The Indian government is also investing US$7.5 billion in smart cities initiatives across 100 cities over five years. This points to further tangible opportunities for Irish firms with expertise in Internet of Things, artificial intelligence and cleantech, as well as energy infrastructure and management.

Shared language and cultural connections

Ireland and India are quite similar culturally, and there is already a 50,000-strong community of Indian-born people in Ireland, many of whom have come here to work for Irish companies.

 

“At Enterprise Ireland, we have seen many Indian graduates begin their career working here in Ireland before returning to India to open the Irish company’s India office,” says Curran.

 

While Hindi is the official language of India and there are 22 other regional languages, English is the predominant language of business, making India more accessible for Irish firms than any other markets.

 

“While people in business tend to speak English, localisation is key,” adds Curran. “Even the biggest brands in the world must do things differently when they go to India. They have to adapt to local cultural norms, traditions and preferences. McDonalds, for example, had to devise alternatives to standard menu items it sells in other countries.”

Tailoring your offer to the market

Pricing in this value-focused market deserves special consideration, which means sales prices typically need to be significantly lower than in more familiar markets. The sheer scale of India, however, means that developing a bespoke market entry strategy is worth the effort.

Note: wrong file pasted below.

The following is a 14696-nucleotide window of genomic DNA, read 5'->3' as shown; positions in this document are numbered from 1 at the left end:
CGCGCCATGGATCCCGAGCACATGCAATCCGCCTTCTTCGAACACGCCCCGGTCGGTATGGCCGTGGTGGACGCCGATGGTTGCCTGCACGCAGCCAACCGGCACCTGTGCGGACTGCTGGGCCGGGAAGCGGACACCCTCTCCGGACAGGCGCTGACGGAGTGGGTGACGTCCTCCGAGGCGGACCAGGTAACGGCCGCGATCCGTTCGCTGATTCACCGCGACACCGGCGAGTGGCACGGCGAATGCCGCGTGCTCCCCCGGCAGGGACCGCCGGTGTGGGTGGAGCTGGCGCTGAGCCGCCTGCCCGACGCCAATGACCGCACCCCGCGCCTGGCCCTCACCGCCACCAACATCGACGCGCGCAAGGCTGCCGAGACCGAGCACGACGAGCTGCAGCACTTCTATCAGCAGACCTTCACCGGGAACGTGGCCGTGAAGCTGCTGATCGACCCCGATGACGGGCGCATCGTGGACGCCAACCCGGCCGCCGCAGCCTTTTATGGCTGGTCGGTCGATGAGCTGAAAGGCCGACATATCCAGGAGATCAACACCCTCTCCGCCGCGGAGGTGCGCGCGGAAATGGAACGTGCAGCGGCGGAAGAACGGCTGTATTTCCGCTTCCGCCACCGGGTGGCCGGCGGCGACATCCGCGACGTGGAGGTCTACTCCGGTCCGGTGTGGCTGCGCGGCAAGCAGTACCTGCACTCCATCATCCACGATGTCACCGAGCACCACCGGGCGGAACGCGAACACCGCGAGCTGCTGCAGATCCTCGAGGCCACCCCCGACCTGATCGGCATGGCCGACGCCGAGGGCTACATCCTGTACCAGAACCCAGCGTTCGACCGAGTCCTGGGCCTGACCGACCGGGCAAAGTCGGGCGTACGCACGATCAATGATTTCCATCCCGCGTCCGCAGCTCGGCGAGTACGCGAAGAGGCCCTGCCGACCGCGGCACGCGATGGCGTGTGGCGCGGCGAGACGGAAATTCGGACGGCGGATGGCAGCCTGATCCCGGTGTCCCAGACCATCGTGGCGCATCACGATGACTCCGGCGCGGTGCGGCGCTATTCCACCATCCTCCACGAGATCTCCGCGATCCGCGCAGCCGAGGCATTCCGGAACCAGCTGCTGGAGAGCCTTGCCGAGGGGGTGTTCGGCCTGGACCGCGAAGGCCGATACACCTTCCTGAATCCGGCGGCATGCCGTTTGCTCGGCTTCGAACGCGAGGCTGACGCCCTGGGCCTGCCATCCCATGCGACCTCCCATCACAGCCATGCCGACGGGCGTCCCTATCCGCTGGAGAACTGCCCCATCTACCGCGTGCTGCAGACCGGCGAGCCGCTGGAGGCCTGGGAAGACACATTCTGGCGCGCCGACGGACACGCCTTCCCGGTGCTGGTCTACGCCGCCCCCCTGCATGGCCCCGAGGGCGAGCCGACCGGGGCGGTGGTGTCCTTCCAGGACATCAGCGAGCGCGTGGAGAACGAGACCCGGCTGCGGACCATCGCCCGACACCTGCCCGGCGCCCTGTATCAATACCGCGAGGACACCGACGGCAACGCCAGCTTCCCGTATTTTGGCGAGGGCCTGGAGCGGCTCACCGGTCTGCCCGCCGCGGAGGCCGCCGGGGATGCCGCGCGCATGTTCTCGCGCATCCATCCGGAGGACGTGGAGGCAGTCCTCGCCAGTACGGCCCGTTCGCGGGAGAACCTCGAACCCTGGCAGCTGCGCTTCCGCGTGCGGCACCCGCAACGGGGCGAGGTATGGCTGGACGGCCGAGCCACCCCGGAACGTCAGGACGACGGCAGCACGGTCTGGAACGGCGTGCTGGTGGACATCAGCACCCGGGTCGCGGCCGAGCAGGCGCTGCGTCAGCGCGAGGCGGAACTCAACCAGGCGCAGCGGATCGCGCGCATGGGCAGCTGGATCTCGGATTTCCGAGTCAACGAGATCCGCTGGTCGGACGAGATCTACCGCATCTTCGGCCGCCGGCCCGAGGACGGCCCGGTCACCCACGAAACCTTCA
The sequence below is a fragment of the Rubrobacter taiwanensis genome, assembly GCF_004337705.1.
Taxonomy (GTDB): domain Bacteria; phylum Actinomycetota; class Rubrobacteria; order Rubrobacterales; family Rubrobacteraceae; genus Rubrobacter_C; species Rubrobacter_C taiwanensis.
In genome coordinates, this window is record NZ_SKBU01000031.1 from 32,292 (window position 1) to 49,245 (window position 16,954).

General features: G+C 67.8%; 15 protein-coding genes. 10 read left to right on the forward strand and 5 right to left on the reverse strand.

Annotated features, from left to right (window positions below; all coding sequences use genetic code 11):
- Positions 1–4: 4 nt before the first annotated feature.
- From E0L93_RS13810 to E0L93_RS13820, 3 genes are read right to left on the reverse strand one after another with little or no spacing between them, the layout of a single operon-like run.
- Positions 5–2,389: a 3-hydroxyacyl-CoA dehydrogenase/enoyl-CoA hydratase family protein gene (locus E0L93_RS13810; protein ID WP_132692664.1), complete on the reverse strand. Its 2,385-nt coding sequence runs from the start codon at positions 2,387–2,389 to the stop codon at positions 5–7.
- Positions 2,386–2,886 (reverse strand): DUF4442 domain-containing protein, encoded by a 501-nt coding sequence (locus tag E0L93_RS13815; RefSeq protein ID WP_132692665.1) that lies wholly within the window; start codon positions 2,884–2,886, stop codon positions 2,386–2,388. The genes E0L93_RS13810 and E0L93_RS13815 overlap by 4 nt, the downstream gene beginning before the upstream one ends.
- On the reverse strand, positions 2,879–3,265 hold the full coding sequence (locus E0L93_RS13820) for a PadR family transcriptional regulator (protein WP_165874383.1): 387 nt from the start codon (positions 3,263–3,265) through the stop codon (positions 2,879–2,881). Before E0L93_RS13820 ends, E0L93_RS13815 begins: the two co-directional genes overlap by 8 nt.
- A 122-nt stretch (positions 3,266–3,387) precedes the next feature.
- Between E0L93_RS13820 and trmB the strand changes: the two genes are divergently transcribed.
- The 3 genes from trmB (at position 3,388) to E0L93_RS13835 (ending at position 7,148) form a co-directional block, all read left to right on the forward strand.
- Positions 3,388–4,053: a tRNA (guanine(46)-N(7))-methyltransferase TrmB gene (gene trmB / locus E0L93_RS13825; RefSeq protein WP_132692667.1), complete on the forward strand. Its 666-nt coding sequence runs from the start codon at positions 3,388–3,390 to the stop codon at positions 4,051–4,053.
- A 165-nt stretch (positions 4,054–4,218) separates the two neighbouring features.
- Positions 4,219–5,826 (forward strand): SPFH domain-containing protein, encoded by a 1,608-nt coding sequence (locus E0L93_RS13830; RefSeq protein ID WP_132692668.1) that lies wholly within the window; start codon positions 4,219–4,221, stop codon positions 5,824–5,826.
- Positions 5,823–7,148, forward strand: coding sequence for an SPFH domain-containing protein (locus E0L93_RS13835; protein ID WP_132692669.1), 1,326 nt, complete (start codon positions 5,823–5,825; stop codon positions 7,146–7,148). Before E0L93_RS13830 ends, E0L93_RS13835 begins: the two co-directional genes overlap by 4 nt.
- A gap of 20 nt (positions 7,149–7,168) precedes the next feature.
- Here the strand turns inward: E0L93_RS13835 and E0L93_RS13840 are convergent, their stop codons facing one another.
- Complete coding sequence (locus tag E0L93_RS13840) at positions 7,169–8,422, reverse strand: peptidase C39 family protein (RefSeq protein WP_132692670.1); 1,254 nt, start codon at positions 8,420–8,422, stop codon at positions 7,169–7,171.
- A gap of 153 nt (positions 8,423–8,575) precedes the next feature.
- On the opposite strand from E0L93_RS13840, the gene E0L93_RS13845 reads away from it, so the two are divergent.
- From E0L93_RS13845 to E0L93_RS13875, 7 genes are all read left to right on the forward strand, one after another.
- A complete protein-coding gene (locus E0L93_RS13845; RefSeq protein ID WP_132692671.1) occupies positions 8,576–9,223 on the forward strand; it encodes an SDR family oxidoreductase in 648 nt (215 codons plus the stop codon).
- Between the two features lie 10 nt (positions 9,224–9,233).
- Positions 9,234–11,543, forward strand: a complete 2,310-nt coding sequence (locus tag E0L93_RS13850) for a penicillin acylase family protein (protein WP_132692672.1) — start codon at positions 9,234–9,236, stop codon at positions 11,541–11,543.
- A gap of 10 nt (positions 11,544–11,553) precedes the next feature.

Furthermore, this is a diverse and complex market. It’s a democracy, but the process of liberalising the economy only began gaining momentum in the 1990s. Those business reforms are still ongoing and some sectors remain protected. There can also be challenges in the form of red tape and administrative burden in some sectors.

 

The complexity and scale of the Indian marketplace means it is vital for Irish companies considering India as an export market to work with Enterprise Ireland from the earliest stages.

 

“Our market advisors can be the gateway to local knowledge and expert advice, which can help your company to determine if your offering would be suited to the Indian market,” explains Curran. “We can also help to identify local partners and distributors, a key success factor in India.”

 

From our Enterprise Ireland office in Mumbai, our team is always available to support Irish companies interested in building their presence in India with local market knowledge and expertise. Learn more about the opportunities for Irish firms in India. 

Creating innovative solutions to new and emerging threats